We quite enjoyed the Lego movies, whether it's Lego Batman or the first Lego Movie. They offer a sense of humour that we appreciate, and they're well worth repeat viewings. Which takes us to the video game based on the second Lego Movie. The Lego titles from TT Games have always offered a charming playfulness, lots of laughs, and a level of accessibility that means anyone can pick them up and play them effortlessly. The same goes for this one.
As you'd expect the game follows the movie's plot. Emmet and Lucy find themselves in Apocalypseburg (one of a total of seven worlds in the Systar system), and are about to tend to today's chores just as a bunch of Duplo blocks crashland in the middle of the street, they start eating stuff, and then they kidnap Lucy, Batman, and pretty much the rest of the gang. Everyone except, yup you guessed it, Emmet. And so he's left with the task of rescuing them all and saving the day. Awesome.
From a gameplay perspective nearly everything is identical to previous Lego titles. Run around and hit everything in sight to break up blocks and cash in gold and silver, help other Lego characters with minor tasks here and there, pick a boss or two apart. Rinse and repeat. Repetition is both a strength and a weakness here. It's easily digestible and will appeal to a broad audience, but it also tends to be a bit boring over longer play sessions. The basic premise is that you collect purple blocks by offering your services (break this rock or build house X in location Y). Once you've accumulated enough purple blocks a portal is opened up somewhere on the level and you can then travel on to the next world where you do the same again.
It's good fun to play, even if it's a bit routine. As you make daring jumps between asteroids or cling on to the exterior of a giant boss, it's rarely more challenging than pressing X at the right moment to continue on your path. Your character seems blessed with heaven-sent stamina and you can hang on for what seems like an eternity. The game resorts to the oft-criticised quick time event on numerous occasions too. These are often triggered in fights and result in, when the right combination is pressed, wonderfully over-the-top finishing moves. This also adds to the sense of automation and routine, however.
Given that the game is about blocks, there's a well-established building mechanic (what would a Lego game be without some sort of construction?). It's pretty automatic and you only need to choose which set you want to construct and confirm. Not all that engaging, but easy to grasp. There is also no real challenge in building the right object in the right place (the puzzles often boil down to building a specific object in order to advance), as you quickly learn what things look like depending on what is being asked of you. Once more, very accessible.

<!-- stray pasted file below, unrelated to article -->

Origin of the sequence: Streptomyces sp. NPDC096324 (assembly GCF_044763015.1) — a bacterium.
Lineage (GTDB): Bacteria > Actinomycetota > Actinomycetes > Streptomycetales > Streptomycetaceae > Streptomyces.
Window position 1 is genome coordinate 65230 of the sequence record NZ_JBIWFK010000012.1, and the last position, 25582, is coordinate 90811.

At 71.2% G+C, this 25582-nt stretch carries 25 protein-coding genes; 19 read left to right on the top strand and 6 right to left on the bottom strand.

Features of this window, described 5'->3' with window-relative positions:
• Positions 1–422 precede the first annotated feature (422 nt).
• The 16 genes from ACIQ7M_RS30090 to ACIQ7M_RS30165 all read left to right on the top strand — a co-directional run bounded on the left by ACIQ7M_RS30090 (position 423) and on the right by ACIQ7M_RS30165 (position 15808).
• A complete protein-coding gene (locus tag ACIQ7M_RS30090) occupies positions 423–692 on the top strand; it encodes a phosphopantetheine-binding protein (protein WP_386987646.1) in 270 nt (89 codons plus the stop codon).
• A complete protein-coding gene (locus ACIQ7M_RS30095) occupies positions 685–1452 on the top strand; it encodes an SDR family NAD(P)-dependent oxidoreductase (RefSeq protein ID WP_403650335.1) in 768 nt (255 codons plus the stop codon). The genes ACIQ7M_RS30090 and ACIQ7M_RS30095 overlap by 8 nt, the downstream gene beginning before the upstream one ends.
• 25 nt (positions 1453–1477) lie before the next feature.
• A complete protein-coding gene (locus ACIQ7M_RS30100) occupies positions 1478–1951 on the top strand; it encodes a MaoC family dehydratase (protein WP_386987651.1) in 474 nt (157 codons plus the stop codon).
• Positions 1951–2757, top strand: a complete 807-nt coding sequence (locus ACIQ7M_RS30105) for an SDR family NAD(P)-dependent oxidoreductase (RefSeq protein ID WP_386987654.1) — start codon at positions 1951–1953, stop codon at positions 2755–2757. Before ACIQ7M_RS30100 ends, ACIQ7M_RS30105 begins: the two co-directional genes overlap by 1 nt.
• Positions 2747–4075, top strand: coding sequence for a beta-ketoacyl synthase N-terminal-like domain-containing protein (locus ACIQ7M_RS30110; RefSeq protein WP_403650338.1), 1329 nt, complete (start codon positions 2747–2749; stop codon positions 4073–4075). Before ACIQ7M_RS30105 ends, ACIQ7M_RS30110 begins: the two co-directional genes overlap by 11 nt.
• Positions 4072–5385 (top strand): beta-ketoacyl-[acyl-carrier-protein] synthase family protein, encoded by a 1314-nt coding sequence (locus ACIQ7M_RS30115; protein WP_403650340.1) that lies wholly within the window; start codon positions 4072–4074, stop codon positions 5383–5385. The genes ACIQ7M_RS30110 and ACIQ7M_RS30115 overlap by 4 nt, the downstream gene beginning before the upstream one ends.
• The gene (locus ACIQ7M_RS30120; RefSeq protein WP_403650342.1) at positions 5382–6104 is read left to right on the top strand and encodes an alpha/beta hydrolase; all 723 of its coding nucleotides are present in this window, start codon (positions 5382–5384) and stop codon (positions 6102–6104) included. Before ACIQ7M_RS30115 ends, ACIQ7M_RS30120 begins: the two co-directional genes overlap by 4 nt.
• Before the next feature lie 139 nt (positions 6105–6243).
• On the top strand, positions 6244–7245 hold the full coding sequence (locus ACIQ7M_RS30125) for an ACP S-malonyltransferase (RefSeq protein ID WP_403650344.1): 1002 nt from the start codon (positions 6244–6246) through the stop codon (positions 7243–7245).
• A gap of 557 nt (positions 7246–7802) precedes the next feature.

One thing we need to mention, and it makes us feel a bit bad to be honest, is the enemies. They are Duplo characters, with cute, oversized eyes, a massive appetite, and an axe to grind. As you punch these Duplo folks with your semi-circle shaped hands, they give out squeaks that kind of made us feel guilty. We know that they're the bad guys, but it nevertheless feels wrong, like punching kittens or something like that. It makes for an unusually dark aftertaste for a game of this nature. Oh well, we're sure no Duplo blocks were actually harmed during the making of this game.
Back on the subject of the game, there's plenty to do for the dedicated (plus the fact that more worlds are inbound in the form of DLC drops), and this amount of content will appeal to completionists. We do feel that it's all a bit empty and monotonous, though. It's also a bit too easy to collect enough to unlock the next world, and that prevents us from fully enjoying each location, and we felt that there was some potential left untapped here. Something positive is that there's nice variation in terms of environments, with everything from Apocalypseburg (which is straight out of Mad Max) to the Minecraft-inspired Syspocalpystar, and in between, there are several worlds that impress and feel distinct.
From a visual perspective, it all comes across as very polished. The animations are silky smooth and the same goes for the jumping plastic flames, the stiff plastic characters, and the bouncing blocks. It looks inviting and we didn't encounter any major technical hiccups during our time with the game.
The Lego Movie 2 isn't necessarily a mediocre game, not at all, it's just that, as a result of its structure and desire to please everyone, it felt a bit flat at times. In direct comparison to Lego City: Undercover, for instance, it just doesn't measure up. It comes with the same charm, and the humour is top notch (Batman stands out as the funniest of the bunch), but with its large number of automated mechanics and the game's fairly casual approach and subsequent lack of depth, it simply doesn't deserve a higher score. It's a case of accessibility taken a step too far. Still, if you're a fan of Lego games and you dial down your expectations somewhat, you will enjoy it because at the end of the day there's enough charm and humour here to turn even the most stubborn frown upside down.